10 Feb Time for German financial firms to seize the opportunities created by regulation
By Ralf Menegatti, Product Owner Asset Management, EMEA, AxiomSL
In the years since the financial crisis, the European Union has taken major steps to create a new, harmonized regulatory framework for member states. For financial firms, the changes introduced have often appeared overwhelming. However, rather than fighting against the tide, it is becoming clear that market participants can obtain a competitive advantage by making a virtue of necessity and taking a proactive approach to compliance.
The introduction of Basel III in 2009 marked a major change for the financial industry in Europe. For the first time, significant responsibility for regulation was given to European authorities, such as the European Central Bank (ECB) and the European Banking Authority (EBA), rather than to domestic supervisory bodies. The list of measures the European authorities have created covers everything from new ways of reporting on capital, financial information and risk (Common Reporting, Financial Reporting and AnaCredit) to new requirements regarding the calculation and reporting of liquidity (the Liquidity Coverage Ratio, Net Stable Funding Ratio and Additional Liquidity Monitoring Metrics).
The response in Germany to this wave of regulatory change has been similar to that in other countries, with trade organizations and lobby groups arguing that the requirements will be too costly for market participants to implement and that the deadlines are unrealistic. There has also been concern that some of the regulations are weaker than those already in force in Germany.
The concerns expressed by Bundesverband Öffentlicher Banken Deutschlands (VÖB, the Federal Association of Public Banks in Germany) are typical. At the end of last year, the association claimed the standard that is currently required for reporting under the Handelsgesetzbuch (HGB, German Commercial Law) is of higher quality than the IFRS standard which will replace it. The association also argued that regulatory changes are being introduced too quickly and will have a serious impact on smaller institutions in particular.
The truth is that no amount of lobbying will reverse regulations that have been agreed at a European level and, despite the ongoing concern, market participants in Germany are in a better position than most to adapt to the new requirements, because the regulatory bar has always been set high in Germany.
Now is the time for financial institutions in Germany to take full advantage of their strong starting position by embracing regulatory change. In addition to keeping the regulators happy, there are compelling commercial reasons for making compliance a strategic goal. This can be seen by considering the ECB’s stress tests. The banks that demonstrate to the ECB that they are the most highly capitalized enjoy the greatest investor confidence and can therefore lower their financing costs.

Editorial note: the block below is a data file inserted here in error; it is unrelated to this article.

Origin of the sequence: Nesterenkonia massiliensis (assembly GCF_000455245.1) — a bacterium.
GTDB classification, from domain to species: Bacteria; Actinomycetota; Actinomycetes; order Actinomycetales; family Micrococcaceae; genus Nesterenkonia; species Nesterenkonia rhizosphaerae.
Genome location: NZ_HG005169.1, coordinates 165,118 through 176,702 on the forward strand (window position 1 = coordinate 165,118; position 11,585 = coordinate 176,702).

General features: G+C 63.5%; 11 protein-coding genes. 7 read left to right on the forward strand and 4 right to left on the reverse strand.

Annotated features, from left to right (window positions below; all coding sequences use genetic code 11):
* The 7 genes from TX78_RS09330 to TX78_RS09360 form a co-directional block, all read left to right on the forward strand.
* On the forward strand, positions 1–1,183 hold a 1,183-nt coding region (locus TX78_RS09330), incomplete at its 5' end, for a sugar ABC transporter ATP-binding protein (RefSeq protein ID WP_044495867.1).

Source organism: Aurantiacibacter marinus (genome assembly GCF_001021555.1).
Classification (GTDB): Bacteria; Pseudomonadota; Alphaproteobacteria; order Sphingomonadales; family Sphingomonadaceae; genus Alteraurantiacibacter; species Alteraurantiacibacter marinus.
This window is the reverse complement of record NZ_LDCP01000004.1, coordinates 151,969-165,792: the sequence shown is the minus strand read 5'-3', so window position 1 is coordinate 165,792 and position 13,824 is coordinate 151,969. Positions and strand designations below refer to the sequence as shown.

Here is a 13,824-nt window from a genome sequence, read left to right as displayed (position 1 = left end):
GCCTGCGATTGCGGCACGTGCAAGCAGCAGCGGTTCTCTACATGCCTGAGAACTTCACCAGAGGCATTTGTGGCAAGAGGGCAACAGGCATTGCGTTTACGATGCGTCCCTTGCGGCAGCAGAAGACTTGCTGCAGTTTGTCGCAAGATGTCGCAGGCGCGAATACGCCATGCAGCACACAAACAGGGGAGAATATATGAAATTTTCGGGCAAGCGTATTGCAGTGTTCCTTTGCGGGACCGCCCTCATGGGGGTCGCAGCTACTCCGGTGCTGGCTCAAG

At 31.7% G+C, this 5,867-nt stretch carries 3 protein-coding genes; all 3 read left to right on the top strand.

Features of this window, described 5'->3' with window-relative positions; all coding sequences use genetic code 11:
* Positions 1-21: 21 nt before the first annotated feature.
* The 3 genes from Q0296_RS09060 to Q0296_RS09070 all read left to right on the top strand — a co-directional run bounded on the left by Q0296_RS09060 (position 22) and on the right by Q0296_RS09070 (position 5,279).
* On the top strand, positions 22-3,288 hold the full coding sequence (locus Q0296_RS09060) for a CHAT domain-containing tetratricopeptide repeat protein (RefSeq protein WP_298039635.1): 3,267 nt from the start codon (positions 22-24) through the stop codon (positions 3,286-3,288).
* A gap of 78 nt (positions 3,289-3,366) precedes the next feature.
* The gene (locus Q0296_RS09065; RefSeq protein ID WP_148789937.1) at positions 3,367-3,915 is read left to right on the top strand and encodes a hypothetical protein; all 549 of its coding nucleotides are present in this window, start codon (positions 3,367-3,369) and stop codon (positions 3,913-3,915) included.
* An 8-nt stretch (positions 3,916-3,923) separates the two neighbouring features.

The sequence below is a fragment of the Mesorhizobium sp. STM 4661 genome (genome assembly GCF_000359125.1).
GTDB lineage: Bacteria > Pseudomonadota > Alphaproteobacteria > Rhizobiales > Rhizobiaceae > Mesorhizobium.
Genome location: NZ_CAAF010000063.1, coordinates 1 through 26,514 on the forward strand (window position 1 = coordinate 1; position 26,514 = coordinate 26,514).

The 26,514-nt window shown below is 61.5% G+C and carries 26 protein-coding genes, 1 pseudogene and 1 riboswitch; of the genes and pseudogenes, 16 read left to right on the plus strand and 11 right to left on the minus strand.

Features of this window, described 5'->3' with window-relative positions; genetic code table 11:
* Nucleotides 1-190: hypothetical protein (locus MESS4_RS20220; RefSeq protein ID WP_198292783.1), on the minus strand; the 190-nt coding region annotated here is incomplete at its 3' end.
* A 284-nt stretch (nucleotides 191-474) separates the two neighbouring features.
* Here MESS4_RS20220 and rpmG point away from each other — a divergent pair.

Overall, the regulatory changes that are being implemented in Europe are making the region attractive for investors, who paid the price for investing in high-risk, less-regulated instruments during the financial crisis. These investors are now looking for financial institutions that have a proactive approach to regulatory compliance.
So what should financial institutions do to keep on top of regulatory change and ensure they can exploit the opportunities that come with it? The answer is to focus on their data.
Data is the common thread that runs through all of the new regulatory requirements. Regulators agree that, in order to avoid a repeat of the global financial crisis of 2007-2008, they need financial firms to send them more information about their activities than ever before, at more frequent intervals.
Unfortunately, many financial firms have failed to address longstanding data issues. As a result, the data the regulators now want to see is usually spread across multiple business lines, IT systems and spreadsheets. There are often significant variations in the quality of the data and the way it is represented. All of this makes it extremely difficult for market participants to complete the reports that regulators now require.
To overcome these challenges, firms need technology that can connect all of their IT systems, integrate data from these different sources and eliminate the data quality issues associated with manual processes. By using the right data management technology, firms will be able to pull all of their data together in one place and establish ‘a single version of the truth’ which they can use to complete all of their regulatory reports. The same data will also benefit firms by enabling them to make quicker, more accurate decisions about issues such as risk management.
As European authorities continue to introduce new requirements, it is time for regulatory compliance to be viewed as a strategic goal and for the importance of sound data management in achieving this goal to be recognized.
This article was originally published in Börsen-Zeitung under the headline ‘Banks need to focus on data quality’.
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